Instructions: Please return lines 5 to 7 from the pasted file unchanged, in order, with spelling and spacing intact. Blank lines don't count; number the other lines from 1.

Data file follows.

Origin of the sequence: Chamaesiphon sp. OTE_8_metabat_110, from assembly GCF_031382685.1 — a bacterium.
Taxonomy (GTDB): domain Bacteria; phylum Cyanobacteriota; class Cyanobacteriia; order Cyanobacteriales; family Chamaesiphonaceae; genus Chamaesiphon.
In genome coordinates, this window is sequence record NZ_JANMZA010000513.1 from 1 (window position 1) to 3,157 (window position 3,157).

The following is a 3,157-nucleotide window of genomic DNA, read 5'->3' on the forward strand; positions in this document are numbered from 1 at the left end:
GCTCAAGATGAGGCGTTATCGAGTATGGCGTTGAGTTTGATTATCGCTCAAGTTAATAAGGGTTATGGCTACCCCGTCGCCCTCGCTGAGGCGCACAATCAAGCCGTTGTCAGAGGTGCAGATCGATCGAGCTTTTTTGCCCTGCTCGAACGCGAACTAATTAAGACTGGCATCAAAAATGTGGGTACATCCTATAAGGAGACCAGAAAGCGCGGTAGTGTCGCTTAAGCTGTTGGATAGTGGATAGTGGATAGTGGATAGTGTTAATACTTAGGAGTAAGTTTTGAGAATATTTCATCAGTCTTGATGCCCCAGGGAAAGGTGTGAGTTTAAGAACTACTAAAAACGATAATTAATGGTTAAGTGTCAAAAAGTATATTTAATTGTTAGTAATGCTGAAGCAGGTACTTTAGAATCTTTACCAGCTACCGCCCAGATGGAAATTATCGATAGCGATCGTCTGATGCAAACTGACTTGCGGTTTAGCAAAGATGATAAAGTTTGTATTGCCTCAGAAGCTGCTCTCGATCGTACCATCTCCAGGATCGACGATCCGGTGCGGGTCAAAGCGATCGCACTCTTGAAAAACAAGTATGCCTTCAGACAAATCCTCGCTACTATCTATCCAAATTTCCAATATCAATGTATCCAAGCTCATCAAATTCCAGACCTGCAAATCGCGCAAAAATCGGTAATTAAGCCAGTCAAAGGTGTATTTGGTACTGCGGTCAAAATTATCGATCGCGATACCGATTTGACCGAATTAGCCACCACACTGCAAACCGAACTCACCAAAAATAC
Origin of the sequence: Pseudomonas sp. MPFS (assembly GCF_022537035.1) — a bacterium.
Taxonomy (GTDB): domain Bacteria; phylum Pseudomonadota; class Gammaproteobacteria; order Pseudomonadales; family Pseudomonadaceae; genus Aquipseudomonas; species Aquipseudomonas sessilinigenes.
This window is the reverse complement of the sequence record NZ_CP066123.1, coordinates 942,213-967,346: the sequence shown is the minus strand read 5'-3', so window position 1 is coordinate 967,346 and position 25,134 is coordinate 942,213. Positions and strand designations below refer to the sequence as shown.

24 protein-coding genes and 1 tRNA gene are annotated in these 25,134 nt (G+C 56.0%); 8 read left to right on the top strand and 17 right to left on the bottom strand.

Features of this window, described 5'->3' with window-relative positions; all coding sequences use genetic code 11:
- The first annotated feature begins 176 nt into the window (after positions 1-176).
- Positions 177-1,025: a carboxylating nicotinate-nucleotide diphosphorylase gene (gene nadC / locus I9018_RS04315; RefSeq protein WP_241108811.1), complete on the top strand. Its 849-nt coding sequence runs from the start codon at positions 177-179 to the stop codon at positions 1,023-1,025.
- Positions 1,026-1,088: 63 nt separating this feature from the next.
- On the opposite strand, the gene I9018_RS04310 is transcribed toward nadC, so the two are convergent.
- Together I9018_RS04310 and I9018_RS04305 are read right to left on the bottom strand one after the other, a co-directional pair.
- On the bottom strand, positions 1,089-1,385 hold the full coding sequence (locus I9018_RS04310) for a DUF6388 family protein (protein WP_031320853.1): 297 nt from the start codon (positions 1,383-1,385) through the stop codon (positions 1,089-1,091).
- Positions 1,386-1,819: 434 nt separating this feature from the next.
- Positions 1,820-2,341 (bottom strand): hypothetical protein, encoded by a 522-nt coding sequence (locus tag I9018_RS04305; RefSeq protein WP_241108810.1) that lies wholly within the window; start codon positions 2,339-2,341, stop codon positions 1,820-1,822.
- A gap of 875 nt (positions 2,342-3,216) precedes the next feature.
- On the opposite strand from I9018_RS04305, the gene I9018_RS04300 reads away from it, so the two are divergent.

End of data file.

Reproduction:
GCTCAAGATGAGGCGTTATCGAGTATGGCGTTGAGTTTGATTATCGCTCAAGTTAATAAGGGTTATGGCTACCCCGTCGCCCTCGCTGAGGCGCACAATCAAGCCGTTGTCAGAGGTGCAGATCGATCGAGCTTTTTTGCCCTGCTCGAACGCGAACTAATTAAGACTGGCATCAAAAATGTGGGTACATCCTATAAGGAGACCAGAAAGCGCGGTAGTGTCGCTTAAGCTGTTGGATAGTGGATAGTGGATAGTGGATAGTGTTAATACTTAGGAGTAAGTTTTGAGAATATTTCATCAGTCTTGATGCCCCAGGGAAAGGTGTGAGTTTAAGAACTACTAAAAACGATAATTAATGGTTAAGTGTCAAAAAGTATATTTAATTGTTAGTAATGCTGAAGCAGGTACTTTAGAATCTTTACCAGCTACCGCCCAGATGGAAATTATCGATAGCGATCGTCTGATGCAAACTGACTTGCGGTTTAGCAAAGATGATAAAGTTTGTATTGCCTCAGAAGCTGCTCTCGATCGTACCATCTCCAGGATCGACGATCCGGTGCGGGTCAAAGCGATCGCACTCTTGAAAAACAAGTATGCCTTCAGACAAATCCTCGCTACTATCTATCCAAATTTCCAATATCAATGTATCCAAGCTCATCAAATTCCAGACCTGCAAATCGCGCAAAAATCGGTAATTAAGCCAGTCAAAGGTGTATTTGGTACTGCGGTCAAAATTATCGATCGCGATACCGATTTGACCGAATTAGCCACCACACTGCAAACCGAACTCACCAAAAATAC
Origin of the sequence: Pseudomonas sp. MPFS (assembly GCF_022537035.1) — a bacterium.
Taxonomy (GTDB): domain Bacteria; phylum Pseudomonadota; class Gammaproteobacteria; order Pseudomonadales; family Pseudomonadaceae; genus Aquipseudomonas; species Aquipseudomonas sessilinigenes.